Where Are You Going? Three Benefits of Setting Goals.

Communications, Growth

As fall begins to settle in here in the great state of Minnesota, it gets cooler and the leaves fall. We collectively drag out some warmer clothes and bitterly put away those summer shorts and wonder why we do live here year after year. Fall also reminds me of looking forward and sorting out what’s next. You see, despite Outlook for both the office and my phone, Google calendars, a calendar on the fridge, a calendar in my office (you’re getting the idea) I still keep a planner too. It’s nice for me to make notes or change appointments on the go and it’s always with me. As I get ready to order the 2011 planner, I looked back and flipped through the pages of the last year. It’s amazing to see the journey you take in a year. There are reminders of successes, failures, and moments to remember both personally and professionally.

I also set goals in the back of said planner. Some are for the next year and some are significantly longer-term. I recently hit one that I’d set out more than 10 years ago when speaking with the president of the first company I worked for out of school. He’d asked “how will you know if you’re successful in your career? My response was, when my peers and those I respect come to me for thoughts, assistance, or to chat when they hit challenges in their careers. It was an answer rooted in what I saw in my dad growing up as he worked hard but gave freely of his time to try to help others and his profession. It was a surprising moment for me and one that probably wouldn’t have meant much if I hadn’t set out some goals about what I want to achieve and how to do so.

So, as we enter 2011, consider the benefits of goal setting in your career.

1) They provide focus: The process of goal setting is one where you need to stop and think. These goals aren’t just the tactical elements that need to be covered for you team/boss next year but think about where you really want to be in three years. What are the steps you need to take to make that possible? It’s difficult to take time to stop and slow down but it provides clarity to what you truly want to achieve.

2) You have accountability: The simple act of writing out goals provides you with a measurable timeline. You’ve laid out your goal, perhaps some building block goals along the way, and you have a path to guide you. You’re far more likely to meet your goals when they are written out than just saying “someday I want to…”

3) Goals serve as a reminder: When times get tough, which they will, looking at your written goals can provide you inspiration to keep moving forward. The challenges remain but when aiming for a larger goal, you can ride out the ups and downs along the way.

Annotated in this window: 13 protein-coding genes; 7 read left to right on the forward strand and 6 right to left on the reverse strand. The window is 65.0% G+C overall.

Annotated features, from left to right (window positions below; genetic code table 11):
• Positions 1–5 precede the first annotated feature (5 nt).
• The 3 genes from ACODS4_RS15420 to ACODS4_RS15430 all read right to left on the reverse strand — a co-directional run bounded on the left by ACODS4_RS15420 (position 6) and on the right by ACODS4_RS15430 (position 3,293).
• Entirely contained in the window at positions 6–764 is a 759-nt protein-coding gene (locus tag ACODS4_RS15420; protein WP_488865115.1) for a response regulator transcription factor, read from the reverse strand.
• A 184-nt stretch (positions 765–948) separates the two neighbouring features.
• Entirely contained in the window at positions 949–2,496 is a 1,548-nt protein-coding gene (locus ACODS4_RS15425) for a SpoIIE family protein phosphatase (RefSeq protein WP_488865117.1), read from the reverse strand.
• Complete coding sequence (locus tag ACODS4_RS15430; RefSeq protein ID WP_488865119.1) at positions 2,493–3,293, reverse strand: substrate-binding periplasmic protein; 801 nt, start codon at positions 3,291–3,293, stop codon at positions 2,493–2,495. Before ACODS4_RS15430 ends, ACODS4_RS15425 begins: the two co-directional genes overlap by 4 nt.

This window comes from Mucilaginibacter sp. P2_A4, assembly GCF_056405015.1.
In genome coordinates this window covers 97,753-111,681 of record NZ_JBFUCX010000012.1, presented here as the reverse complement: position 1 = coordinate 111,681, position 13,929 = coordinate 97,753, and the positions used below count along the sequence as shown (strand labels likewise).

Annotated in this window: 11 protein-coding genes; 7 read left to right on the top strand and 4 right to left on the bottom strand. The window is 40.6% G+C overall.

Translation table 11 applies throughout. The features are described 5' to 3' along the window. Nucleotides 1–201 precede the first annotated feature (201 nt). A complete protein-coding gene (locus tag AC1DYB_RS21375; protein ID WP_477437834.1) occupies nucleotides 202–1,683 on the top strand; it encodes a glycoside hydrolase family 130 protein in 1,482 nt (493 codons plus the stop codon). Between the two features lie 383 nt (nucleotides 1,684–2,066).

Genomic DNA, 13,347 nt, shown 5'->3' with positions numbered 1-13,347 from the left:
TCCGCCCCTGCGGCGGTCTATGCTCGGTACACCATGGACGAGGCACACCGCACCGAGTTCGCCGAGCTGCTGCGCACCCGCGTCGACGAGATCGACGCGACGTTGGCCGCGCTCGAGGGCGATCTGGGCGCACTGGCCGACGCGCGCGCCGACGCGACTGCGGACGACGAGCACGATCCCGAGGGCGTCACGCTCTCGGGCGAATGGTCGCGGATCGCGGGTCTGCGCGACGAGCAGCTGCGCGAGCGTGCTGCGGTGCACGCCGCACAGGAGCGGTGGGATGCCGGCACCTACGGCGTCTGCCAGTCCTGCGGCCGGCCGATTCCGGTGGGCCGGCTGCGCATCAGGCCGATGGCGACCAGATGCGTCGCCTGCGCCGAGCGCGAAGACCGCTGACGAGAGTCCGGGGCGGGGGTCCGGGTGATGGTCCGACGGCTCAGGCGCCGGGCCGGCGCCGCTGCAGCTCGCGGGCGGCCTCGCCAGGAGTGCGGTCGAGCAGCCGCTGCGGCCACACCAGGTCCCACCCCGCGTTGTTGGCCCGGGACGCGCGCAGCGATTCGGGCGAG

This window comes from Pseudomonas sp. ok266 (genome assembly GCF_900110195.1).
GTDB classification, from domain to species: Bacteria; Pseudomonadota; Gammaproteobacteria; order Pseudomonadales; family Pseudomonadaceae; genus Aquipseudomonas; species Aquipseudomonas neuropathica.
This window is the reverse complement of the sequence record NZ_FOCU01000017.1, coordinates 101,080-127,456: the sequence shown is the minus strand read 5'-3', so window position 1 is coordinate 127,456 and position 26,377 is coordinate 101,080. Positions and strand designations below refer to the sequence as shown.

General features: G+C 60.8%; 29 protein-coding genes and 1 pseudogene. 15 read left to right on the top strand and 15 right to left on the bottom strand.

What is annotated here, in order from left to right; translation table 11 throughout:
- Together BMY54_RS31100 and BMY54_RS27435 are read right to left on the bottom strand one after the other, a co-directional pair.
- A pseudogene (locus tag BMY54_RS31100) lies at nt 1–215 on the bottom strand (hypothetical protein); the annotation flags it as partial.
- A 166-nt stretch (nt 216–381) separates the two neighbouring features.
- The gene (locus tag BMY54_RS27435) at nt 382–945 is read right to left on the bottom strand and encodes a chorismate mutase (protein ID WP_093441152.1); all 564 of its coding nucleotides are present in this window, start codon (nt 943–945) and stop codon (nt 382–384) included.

PRSA Progression

Business Communications, Leadership, Public Relations, Social Media

Let me get this out-of-the-way right at the beginning.  I am a huge PRSA supporter.  I’ve been a PRSSA and PRSA member for roughly 15 years now.  This could be construed as negative but I want to make sure that everyone understands it is meant only as a valid question in the hopes of continuing to consistently improve the offerings provided to the organization’s membership.

When I began as a recent graduate, I recall attending monthly meetings featuring some of the best and brightest in the Twin Cities.  I was honestly in awe of what many of these professionals had accomplished as I was starting my career.  Over the next decade, I was able to build relationships and connections that helped me along as I learned how to stand on my own.  PRSA played a valuable role in enhancing my career.

However, in today’s environment when so many senior communications professionals are only a Tweet or webinar away, I”m wondering if PRSA needs to alter its traditional approach to delivering value to its membership.  Access that was stunning to me years ago is now commonplace, and expected.  As professionals continue to shell out a few hundred dollars each year to be a member, what can the organization do that really delivers a significant benefit to those of you out there that support it?  What methods of programming are you interested in? Should there be a greater emphasis on webinars or perhaps more focus on a regional set of programming versus strictly local?  Or does the price point need to change to more frequent but targeted lower cost events?

As more and more professionals are struggling with justifying the cost of professional development to their employers (or paying it on their own during a tough economy) what’s the mix you’d like to see?